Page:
Migraine headaches are horrible, because they can be so excruciating, and because they remain so mysterious (the official definition: "A common type of headache that may occur with symptoms such as nausea, vomiting, or sensitivity to light. In many people, a throbbing pain is felt only on one side of the head.") Doctors have only a vague understanding of what causes them, and how they can best be relieved, and it varies from person to person.
I know a lot about migraines because my mother has suffered from them for most of her adult life. And recently I've experienced some headaches that I think qualify as migraines. That would make sense, since two of the things that they do know about migraines is that they're far more likely to strike women, and that they have a genetic component. It also seems that there's a hormonal aspect—menstruating woman often report that they get migraines around their periods, and women going through menopause or perimenopause often suffer severe ones as their hormone levels fluctuate.
The good news is that migraines often get better, or disappear entirely, once menopause is over. That definitely has been the case for my mom. But for those of us who are still suffering through, I thought I'd ask some women what helped them relieve their menopause-related migraines. If you experience migraines hopefully one of their stories will contain a nugget of information or advice that will help you:
"My migraine headaches, which I have had since age 20, increased during perimenopause phase and became compounded by cluster headaches. Horrible! So I went to a neurologist and headache specialist associated with Kaiser Permanente HMO in San Diego. He took me off the medications I was using (which included Excedrin Migraine and Imitrex) and put me on vitamins! I now take 250 mg of magnesium and 50 mg of vitamin B2 (B2 only, not a B complex) every day. Within 2 weeks, my headaches were gone! After 30 years of them, gone! Now the only time I get a headache is when I forget to take the magnesium and B2 daily. After 2 days, the headaches return. I would recommend it to any Health Goes Strong readers. It cannot hurt them, might help, and believe me, if it works for you, it is well worth the cost of the vitamins."—Beth, mid-50s
"When I was younger, I had the usual tension headaches, which would go away with aspirin. But when menopause began, around the age of 48-50 for me, I developed immobilizing migraines that would last for weeks. I would go to sleep with them and get up with them. I tried several medications that were on the market at that time which basically put me to sleep and had relatively little effect, and then the Imitrex-type drugs, which were new at the time. Luckily, once menopause was completed, the migraines stopped. I still have tension headaches (from work and life!) but NOTHING like before. Now I only take OTC meds for relief." –Sydney, 63
"I've suffered from migraines since college. They are non-aura migraines, and I almost always wake up with them and they last for three days. The pain is always behind one temple or the other. Before menopause, they would most often occur around my menstrual cycle. As I went through menopause they actually lessened in both frequency and intensity, and now that I'm about 4 years past menopause I have them very infrequently. The best relief I've received is from Imitrex, which Glaxo-Smithkline makes. It almost completely alleviates the pain, though I have to take another pill each day until the headache is gone completely. I often feel a little bit of a 'fog' on the third or fourth day, after the headache is gone. I've also learned to avoid most wine, especially red wine, because that's a trigger for me, and to recognize pre-migraine symptoms, such as a stiff neck. If I suspect a migraine is coming on I take an Excedrin Migraine the night before and then I can usually avoid waking up with one." –Christel, 58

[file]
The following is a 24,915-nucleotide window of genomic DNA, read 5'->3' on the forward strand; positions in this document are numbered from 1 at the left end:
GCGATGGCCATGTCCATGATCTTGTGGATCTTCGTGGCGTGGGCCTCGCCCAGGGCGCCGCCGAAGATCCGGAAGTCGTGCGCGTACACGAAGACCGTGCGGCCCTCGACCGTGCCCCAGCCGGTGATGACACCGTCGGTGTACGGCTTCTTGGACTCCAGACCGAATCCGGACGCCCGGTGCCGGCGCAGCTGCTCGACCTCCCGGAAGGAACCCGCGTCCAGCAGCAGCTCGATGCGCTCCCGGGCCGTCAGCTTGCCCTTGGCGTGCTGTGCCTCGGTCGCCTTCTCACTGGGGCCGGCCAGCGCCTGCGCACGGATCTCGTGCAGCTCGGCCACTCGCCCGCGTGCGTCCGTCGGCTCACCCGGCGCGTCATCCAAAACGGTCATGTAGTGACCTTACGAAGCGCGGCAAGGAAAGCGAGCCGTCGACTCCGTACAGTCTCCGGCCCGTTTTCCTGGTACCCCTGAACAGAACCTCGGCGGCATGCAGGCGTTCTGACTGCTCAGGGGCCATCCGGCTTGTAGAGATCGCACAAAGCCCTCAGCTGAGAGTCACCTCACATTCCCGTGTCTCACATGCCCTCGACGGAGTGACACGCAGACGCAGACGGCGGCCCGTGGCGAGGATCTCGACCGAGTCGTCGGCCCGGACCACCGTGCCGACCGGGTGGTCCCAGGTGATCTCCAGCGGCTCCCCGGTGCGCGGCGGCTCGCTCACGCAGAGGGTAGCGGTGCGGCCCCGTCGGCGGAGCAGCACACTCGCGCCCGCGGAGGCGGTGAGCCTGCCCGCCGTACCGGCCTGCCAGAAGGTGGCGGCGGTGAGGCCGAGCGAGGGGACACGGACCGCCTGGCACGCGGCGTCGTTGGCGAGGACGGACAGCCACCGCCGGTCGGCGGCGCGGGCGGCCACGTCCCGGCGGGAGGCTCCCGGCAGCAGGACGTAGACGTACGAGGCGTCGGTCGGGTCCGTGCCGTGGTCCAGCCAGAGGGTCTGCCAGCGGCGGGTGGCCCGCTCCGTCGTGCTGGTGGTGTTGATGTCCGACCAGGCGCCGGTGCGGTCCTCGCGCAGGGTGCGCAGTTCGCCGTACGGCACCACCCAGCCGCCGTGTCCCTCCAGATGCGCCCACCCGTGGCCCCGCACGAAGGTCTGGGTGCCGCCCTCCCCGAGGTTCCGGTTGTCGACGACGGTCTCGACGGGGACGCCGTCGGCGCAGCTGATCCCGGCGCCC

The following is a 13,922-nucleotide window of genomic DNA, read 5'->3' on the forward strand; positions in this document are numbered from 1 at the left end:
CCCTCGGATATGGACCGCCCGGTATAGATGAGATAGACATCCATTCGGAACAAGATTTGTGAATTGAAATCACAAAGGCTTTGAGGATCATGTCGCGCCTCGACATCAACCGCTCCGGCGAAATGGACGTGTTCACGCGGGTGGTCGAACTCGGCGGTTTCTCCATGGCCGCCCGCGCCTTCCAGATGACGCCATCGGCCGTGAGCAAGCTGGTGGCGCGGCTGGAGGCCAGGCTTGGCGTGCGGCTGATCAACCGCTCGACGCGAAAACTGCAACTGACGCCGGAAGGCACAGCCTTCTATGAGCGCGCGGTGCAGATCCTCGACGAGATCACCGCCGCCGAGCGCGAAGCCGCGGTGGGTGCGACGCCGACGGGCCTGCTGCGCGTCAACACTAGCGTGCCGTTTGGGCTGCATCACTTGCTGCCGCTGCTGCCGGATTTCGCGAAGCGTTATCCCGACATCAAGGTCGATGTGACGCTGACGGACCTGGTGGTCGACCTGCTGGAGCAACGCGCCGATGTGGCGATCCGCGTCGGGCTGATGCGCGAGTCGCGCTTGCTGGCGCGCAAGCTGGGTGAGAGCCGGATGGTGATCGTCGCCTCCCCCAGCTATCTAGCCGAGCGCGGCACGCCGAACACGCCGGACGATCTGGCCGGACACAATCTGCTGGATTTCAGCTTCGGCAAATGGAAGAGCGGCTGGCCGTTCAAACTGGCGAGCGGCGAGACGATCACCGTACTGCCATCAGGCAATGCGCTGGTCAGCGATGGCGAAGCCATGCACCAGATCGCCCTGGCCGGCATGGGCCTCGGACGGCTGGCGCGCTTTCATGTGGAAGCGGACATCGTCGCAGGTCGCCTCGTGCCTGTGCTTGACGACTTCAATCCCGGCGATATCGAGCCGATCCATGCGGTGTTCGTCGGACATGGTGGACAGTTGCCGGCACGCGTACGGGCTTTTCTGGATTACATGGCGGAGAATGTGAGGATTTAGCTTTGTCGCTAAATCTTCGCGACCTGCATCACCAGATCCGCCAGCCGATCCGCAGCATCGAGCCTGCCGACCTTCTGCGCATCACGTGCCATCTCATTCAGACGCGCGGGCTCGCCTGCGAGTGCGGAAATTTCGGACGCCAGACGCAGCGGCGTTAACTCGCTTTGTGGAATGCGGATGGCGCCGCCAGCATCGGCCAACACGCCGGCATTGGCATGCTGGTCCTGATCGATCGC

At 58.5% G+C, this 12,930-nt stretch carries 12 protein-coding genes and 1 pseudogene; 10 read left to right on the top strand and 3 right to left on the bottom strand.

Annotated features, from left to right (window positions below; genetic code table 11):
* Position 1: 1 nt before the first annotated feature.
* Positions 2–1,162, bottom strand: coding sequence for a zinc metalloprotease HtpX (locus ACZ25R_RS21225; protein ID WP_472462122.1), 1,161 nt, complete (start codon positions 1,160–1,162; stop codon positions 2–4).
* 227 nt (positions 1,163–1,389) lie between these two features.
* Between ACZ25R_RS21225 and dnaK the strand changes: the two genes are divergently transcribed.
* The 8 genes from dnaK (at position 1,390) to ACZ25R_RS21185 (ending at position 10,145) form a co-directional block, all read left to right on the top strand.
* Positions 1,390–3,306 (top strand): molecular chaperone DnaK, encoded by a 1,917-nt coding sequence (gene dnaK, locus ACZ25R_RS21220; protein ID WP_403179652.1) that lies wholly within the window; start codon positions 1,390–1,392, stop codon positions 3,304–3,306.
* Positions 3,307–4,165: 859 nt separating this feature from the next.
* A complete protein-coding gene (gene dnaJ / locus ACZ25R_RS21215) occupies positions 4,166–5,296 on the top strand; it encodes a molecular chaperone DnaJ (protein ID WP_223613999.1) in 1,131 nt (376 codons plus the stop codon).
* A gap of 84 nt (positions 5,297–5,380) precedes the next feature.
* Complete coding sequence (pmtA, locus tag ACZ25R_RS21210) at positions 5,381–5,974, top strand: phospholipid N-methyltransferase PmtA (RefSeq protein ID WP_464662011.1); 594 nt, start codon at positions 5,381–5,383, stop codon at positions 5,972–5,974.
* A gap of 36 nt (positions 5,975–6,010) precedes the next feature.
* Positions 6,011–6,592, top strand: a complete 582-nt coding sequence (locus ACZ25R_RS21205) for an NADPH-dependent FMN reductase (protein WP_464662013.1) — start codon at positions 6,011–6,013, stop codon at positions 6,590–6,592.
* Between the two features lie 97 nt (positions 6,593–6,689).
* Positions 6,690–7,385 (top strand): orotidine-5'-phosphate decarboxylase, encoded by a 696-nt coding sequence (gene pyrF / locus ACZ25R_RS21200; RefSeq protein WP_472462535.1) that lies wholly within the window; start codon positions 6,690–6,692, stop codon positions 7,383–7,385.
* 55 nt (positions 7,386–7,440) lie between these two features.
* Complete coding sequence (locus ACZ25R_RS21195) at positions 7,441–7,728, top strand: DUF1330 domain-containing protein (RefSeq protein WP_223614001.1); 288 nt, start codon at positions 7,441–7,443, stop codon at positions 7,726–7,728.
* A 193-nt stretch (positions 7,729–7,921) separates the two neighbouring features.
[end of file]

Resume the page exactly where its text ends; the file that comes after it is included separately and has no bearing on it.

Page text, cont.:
"I've suffered from migraines since my 20s but it took 20 years for them to be diagnosed because they don't involve pain, but horrible, debilitating vertigo. The room spins, I throw up, and often I've had to stay in bed for days at a time. I'd sometimes experience an aura, like broken glass around the edges of my vision, right before a bout of vertigo came on, and I noticed these spells often occurred when I had PMS, but I didn't realize that they were migraines until my 40s, when a neurologist at Columbia Presbyterian in NYC diagnosed me. He said that the typical migraine drugs wouldn't work and told me to take 5 mgs of valium as soon as I feel one coming on. If I do that, it stops it in its tracks, though if I wait to take the valium, I'm doomed. That treatment kept me essentially vertigo-free for 10 years. It was such a relief! But now at 54 I am just entering menopause and like clockwork I feel them coming in days before my period. Now I get auras regularly, they look like lightening bolts at the edge of my vision. The valium worked reliably until last month. I felt the telltale pre-vertigo signs, I took the valium as I had always, but it did not work. I had the first really violent bout of vertigo in years and years and it wiped me out for a week. This month the valium worked again. I will be interested to see what happens going forward." –Deb, 54
Do you suffer from migraines? Did they get worse, or better, with menopause? Which treatments have brought you relief? Please share!